As with much in the English language, it's entirely dependent on context and tone. I would say they are different but not actually in the difference between the definitions of 'little' and 'big'. Best illustrated with a few examples.
If my daughter said "Daddy, the mice ate all the chocolate biscuits again" with a naughty grin on her face, I might say either of those in reply with a grin and it'd be completely benign. Clearly she didn't intend me to believe what she said (that was a running joke between us when one of us had eaten something the other might have liked to have had some of).
In the benign case, the 'little' would be implying that it was a small lie and/or that she was in the habit of telling little lies, perhaps better known as 'fibs', 'little fibber' would be a better phrase as 'fib' implies a non-serious lie and makes it clear to the listener that you don't see this as a serious matter. The implication that she is in the habit of telling little lies itself is a benign one, and not meant to be taken seriously either.
In the benign case, the 'little' doesn't really refer to her being a child or physically small as one wouldn't change it in any way if saying it to one's spouse, for example.
If I said the same "You little liar" without the grin, and a more aggressive or even a fairly neutral tone she would immediately counter with "No Daddy, I didn't really mean it, I ate them, sorry" or similar (or just start crying I guess !), the point being that she would instantly know that I had mistaken her intent to make a joke which she didn't intend I take seriously, even though the words I said were exactly the same.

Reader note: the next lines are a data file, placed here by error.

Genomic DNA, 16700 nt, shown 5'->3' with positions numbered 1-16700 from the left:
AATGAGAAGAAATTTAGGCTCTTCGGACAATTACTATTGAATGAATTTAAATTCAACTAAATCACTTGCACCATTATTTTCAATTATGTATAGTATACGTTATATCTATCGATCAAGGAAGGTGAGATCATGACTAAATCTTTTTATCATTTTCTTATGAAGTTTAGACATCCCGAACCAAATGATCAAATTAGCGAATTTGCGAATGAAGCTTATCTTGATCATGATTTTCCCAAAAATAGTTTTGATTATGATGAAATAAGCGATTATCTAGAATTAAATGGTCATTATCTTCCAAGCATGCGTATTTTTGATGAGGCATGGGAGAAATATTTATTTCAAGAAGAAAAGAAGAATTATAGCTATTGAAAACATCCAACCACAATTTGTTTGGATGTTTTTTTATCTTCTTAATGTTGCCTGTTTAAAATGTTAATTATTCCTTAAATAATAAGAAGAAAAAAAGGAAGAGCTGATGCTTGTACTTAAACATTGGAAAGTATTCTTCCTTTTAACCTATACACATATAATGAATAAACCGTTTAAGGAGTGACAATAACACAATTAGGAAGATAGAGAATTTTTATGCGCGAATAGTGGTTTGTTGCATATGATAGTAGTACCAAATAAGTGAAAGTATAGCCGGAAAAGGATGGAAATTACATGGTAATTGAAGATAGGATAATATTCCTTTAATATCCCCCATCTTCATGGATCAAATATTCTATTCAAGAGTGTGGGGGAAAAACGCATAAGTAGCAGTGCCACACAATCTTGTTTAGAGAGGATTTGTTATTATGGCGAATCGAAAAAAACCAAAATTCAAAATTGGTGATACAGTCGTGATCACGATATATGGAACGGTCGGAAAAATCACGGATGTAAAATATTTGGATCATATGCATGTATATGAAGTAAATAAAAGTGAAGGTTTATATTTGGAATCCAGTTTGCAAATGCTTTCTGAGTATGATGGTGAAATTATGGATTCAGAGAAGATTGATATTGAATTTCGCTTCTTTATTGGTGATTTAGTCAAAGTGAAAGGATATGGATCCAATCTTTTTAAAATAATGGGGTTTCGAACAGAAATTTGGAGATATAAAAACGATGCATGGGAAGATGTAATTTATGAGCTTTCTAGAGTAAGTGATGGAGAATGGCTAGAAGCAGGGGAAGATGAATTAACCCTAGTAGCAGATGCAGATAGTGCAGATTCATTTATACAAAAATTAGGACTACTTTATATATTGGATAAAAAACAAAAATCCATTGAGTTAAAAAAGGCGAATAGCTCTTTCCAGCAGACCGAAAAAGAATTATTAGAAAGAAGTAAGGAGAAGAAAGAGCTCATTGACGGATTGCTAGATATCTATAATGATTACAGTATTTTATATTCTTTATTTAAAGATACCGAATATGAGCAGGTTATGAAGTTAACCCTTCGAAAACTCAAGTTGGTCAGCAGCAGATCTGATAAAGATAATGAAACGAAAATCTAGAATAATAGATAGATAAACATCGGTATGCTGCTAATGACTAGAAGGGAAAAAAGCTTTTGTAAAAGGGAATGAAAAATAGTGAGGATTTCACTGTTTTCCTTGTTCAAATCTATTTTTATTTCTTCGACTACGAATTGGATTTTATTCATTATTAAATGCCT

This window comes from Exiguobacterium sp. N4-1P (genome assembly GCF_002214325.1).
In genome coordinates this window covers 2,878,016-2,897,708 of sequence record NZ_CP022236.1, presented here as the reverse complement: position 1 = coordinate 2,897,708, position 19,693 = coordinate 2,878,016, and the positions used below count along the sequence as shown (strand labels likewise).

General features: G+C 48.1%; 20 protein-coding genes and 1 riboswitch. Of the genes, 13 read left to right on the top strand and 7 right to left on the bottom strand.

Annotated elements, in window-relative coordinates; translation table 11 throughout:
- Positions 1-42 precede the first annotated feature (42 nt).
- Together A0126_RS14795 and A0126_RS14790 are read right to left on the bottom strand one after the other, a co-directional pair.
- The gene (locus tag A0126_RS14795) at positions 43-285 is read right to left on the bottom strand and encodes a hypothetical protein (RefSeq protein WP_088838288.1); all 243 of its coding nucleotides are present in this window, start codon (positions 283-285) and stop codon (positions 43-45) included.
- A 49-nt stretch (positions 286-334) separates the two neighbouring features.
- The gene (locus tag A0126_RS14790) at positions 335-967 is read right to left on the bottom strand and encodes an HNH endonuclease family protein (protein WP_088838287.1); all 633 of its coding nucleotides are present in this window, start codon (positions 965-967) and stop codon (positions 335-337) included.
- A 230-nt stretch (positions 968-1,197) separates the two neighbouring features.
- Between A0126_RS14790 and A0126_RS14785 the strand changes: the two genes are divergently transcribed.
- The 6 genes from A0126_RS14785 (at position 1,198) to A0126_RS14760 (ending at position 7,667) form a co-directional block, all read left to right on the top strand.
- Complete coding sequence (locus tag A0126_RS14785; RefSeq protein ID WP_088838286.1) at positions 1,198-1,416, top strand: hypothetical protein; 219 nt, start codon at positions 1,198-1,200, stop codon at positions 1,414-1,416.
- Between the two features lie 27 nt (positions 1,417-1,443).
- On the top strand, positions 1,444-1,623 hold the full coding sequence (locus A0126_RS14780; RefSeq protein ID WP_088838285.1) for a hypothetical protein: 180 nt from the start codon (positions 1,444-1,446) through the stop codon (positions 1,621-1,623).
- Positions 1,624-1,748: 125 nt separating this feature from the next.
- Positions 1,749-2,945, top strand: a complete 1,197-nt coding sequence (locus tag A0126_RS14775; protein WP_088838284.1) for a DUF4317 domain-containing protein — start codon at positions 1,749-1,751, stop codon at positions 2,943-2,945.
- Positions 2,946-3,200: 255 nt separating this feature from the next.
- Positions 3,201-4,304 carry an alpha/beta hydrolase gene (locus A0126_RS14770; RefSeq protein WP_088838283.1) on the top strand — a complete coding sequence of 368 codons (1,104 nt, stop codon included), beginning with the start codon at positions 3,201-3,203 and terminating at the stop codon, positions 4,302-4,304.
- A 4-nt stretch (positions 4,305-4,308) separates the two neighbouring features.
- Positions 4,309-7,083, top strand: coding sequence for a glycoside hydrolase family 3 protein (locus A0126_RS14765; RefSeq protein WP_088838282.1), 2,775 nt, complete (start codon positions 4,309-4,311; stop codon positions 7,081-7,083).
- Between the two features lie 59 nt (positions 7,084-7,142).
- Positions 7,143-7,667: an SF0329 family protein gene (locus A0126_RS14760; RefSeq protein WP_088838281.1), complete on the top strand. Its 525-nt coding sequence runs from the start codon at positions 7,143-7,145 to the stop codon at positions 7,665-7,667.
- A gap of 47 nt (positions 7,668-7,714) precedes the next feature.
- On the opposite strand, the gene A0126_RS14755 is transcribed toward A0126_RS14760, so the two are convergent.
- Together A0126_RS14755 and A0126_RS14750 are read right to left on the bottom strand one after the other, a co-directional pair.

I would say that 'big' in a friendly context meant exactly the same, that it was a small lie, but British people commonly use 'small' to imply 'large' and vice-versa, it's all in the context and how it's said.
There is some element of familiarity (whether good or bad) implied by the use of either, "big liar" it's not generally a phrase an adult would use to another adult.
If said in reply to a work colleague saying "I didn't touch your wallet", when you just saw them putting it back in your jacket one might use either, but 'little' would be far more usual. In that case the 'little' would be a diminutive slight aimed at them. Not at their physical size or age, but purely as a demeaning slight.
Adding the 'little' in a negative sense is always about adding a barb to the statement, never about the lie being a small one.
One would be unlikely to say "You big liar" to a stranger, as it lacks impact and just sounds childish, it's not something you'd really say to seriously confront somebody whether you knew them or not. You'd simply say "You liar" if you were going to be terse about it or the rather more reserved British "I think you are lying", which might be said in an entirely level, calm manner but have more aplomb as a result.
The 'little' said to a woman doesn't make it specifically sexist as claimed above, it's demeaning to anybody regardless of their genetics when used in a negative context unless the definition of sexist means "Anything negative said to somebody of the opposite sex for any reason", which clearly it isn't.
In all cases, the implication of the big/little is found in the context of the exchange and the vocal inflection and any physical expressions when it is spoken.
I'm a mature well-read native English speaker with a classical education.